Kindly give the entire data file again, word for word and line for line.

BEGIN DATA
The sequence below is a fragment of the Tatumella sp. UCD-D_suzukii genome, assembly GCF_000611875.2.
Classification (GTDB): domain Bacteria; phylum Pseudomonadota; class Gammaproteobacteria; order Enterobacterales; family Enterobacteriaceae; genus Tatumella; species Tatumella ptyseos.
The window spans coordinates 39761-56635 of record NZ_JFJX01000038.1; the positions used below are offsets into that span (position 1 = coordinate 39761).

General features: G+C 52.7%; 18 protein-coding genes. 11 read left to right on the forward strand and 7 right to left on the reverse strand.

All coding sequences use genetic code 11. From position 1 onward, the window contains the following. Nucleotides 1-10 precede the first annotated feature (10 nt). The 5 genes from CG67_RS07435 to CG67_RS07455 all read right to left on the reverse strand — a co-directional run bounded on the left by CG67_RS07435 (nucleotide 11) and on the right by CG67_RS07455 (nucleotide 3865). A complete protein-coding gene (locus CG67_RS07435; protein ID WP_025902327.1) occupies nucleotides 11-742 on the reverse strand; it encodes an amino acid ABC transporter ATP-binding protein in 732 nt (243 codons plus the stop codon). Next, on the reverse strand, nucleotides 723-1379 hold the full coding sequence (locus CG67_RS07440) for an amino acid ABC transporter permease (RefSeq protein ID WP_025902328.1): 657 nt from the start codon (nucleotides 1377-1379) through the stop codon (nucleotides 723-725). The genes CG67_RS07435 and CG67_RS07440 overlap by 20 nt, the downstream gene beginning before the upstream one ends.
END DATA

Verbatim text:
The sequence below is a fragment of the Tatumella sp. UCD-D_suzukii genome, assembly GCF_000611875.2.
Classification (GTDB): domain Bacteria; phylum Pseudomonadota; class Gammaproteobacteria; order Enterobacterales; family Enterobacteriaceae; genus Tatumella; species Tatumella ptyseos.
The window spans coordinates 39761-56635 of record NZ_JFJX01000038.1; the positions used below are offsets into that span (position 1 = coordinate 39761).

General features: G+C 52.7%; 18 protein-coding genes. 11 read left to right on the forward strand and 7 right to left on the reverse strand.

All coding sequences use genetic code 11. From position 1 onward, the window contains the following. Nucleotides 1-10 precede the first annotated feature (10 nt). The 5 genes from CG67_RS07435 to CG67_RS07455 all read right to left on the reverse strand — a co-directional run bounded on the left by CG67_RS07435 (nucleotide 11) and on the right by CG67_RS07455 (nucleotide 3865). A complete protein-coding gene (locus CG67_RS07435; protein ID WP_025902327.1) occupies nucleotides 11-742 on the reverse strand; it encodes an amino acid ABC transporter ATP-binding protein in 732 nt (243 codons plus the stop codon). Next, on the reverse strand, nucleotides 723-1379 hold the full coding sequence (locus CG67_RS07440) for an amino acid ABC transporter permease (RefSeq protein ID WP_025902328.1): 657 nt from the start codon (nucleotides 1377-1379) through the stop codon (nucleotides 723-725). The genes CG67_RS07435 and CG67_RS07440 overlap by 20 nt, the downstream gene beginning before the upstream one ends.